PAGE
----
A yellow GTO was my older brother’s choice. It went great with his red hair and crew cut. At least the girls thought so. At one point, he owned a little TR3 which he let me take for a test drive into town. With this my first experience maneuvering a stick shift, I ended up in someone’s front yard. I didn’t say anything but I’m certain my brother knew something had happened by the look on my face when I came screeching into the driveway jerking all the way.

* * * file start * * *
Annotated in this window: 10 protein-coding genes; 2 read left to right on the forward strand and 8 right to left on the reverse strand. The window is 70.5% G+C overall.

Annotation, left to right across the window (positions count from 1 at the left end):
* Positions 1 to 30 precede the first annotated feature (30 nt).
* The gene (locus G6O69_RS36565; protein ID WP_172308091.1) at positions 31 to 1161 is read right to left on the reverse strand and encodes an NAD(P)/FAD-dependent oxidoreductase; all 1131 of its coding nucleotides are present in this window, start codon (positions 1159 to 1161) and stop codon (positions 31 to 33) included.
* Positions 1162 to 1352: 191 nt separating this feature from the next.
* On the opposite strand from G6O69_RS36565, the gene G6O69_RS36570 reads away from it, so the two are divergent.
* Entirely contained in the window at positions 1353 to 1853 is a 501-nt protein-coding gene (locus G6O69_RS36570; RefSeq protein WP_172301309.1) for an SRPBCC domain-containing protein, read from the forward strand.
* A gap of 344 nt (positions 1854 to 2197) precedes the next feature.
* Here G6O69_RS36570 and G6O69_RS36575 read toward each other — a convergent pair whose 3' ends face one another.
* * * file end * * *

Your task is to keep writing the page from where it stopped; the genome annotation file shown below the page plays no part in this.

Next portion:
While this was the era of muscle cars-everything from the Camaro to the Thunderbird to the Barracuda and Todd and Buzz  zooming along Route 66 in their Corvette convertible, not one of those hot cars made me feel the same way as when my eyes came upon the 1964 Mustang with bucket seats and a stick shift in between. I became obsessed with this car. The Mustang had it all or what I should say, what that vehicle had hit a chord somewhere. The way those seats sat-the shape-oh I loved the shape-the sleek front and how the back end was short, leading to those tucked-in rear lights-the way it’d move along the highway following a beat of its own and making a statement of freedom, coolness, and watch out world, here I come sort of thing all contributed to this overwhelming awestruck feeling. My father’s cars were ok but nothing too exciting. My brother’s cars-well they were his. But the Mustang was unique-from its galloping horse logo to its distinct design and I claimed it as mine.